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Environmental investigators are not allowed to seize private documents unless they have prior judicial authorization (i.e., a search warrant) or the consent of the owner of the documents. However, this does not always stop them. One feature of my current trial was an attempt by a Ministry of the Environment investigator to introduce into evidence documents that he had seized outside the scope of the search warrant. The investigator claimed that the company president had given him a blank cheque, permitting him to seize any documents he wished, whether inside or outside the warrant. Unsurprisingly, company evidence was exactly the opposite.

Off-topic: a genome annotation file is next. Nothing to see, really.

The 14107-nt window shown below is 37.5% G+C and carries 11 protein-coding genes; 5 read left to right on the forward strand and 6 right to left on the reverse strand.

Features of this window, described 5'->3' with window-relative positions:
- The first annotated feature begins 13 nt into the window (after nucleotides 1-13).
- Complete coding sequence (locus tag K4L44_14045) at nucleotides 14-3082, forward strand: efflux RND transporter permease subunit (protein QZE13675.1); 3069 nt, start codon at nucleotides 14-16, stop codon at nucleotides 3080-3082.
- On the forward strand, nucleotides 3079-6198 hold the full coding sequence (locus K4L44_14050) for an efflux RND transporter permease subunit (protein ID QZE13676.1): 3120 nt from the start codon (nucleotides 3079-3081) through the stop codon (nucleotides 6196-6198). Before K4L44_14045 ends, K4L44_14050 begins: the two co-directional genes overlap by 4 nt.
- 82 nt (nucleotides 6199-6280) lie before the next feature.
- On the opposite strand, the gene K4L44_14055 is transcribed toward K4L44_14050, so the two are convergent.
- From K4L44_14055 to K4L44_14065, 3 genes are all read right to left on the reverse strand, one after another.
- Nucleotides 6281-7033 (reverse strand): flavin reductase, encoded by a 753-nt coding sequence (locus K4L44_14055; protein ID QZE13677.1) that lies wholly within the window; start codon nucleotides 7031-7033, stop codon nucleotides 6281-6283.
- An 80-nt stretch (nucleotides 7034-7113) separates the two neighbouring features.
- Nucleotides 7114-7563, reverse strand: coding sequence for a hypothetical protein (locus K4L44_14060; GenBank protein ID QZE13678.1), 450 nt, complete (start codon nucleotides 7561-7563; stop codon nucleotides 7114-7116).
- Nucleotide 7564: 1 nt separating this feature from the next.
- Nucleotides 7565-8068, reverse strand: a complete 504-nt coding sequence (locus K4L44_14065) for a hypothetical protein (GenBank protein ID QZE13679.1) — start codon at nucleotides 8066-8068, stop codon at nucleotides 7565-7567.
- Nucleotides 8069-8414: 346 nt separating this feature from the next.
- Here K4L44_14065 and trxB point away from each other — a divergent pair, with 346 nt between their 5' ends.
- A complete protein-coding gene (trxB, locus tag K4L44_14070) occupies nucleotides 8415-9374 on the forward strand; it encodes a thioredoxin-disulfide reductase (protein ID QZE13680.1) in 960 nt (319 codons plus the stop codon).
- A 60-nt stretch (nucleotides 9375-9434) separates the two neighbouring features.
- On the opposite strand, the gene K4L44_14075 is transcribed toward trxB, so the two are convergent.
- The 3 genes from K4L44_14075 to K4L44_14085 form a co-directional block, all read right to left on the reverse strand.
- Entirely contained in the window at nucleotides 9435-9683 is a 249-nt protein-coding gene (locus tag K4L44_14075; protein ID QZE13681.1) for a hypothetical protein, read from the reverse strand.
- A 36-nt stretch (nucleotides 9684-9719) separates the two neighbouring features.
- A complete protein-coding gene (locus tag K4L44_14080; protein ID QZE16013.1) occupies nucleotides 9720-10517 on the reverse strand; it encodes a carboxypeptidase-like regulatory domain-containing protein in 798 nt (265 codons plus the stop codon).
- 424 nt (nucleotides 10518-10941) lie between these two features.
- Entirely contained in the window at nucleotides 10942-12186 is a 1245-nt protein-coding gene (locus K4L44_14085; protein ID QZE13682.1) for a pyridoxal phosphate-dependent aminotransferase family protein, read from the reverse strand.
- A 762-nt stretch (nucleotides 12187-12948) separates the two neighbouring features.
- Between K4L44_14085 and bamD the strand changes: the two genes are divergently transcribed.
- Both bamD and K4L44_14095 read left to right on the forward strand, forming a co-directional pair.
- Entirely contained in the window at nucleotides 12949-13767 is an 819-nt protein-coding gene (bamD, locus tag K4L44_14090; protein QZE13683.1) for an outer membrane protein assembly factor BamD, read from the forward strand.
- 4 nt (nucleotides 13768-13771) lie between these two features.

In his Ruling on voir dire, June 7, 2010, Justice Mackey ruled that the documents were not admissible, since the Crown could not prove beyond a reasonable doubt that the company president had consented to their seizure. He did not believe that any careful company executive, having consulted legal counsel, would give such a blank cheque. Accordingly, the documents were excluded. The charge based on the illegally seized documents was dropped.

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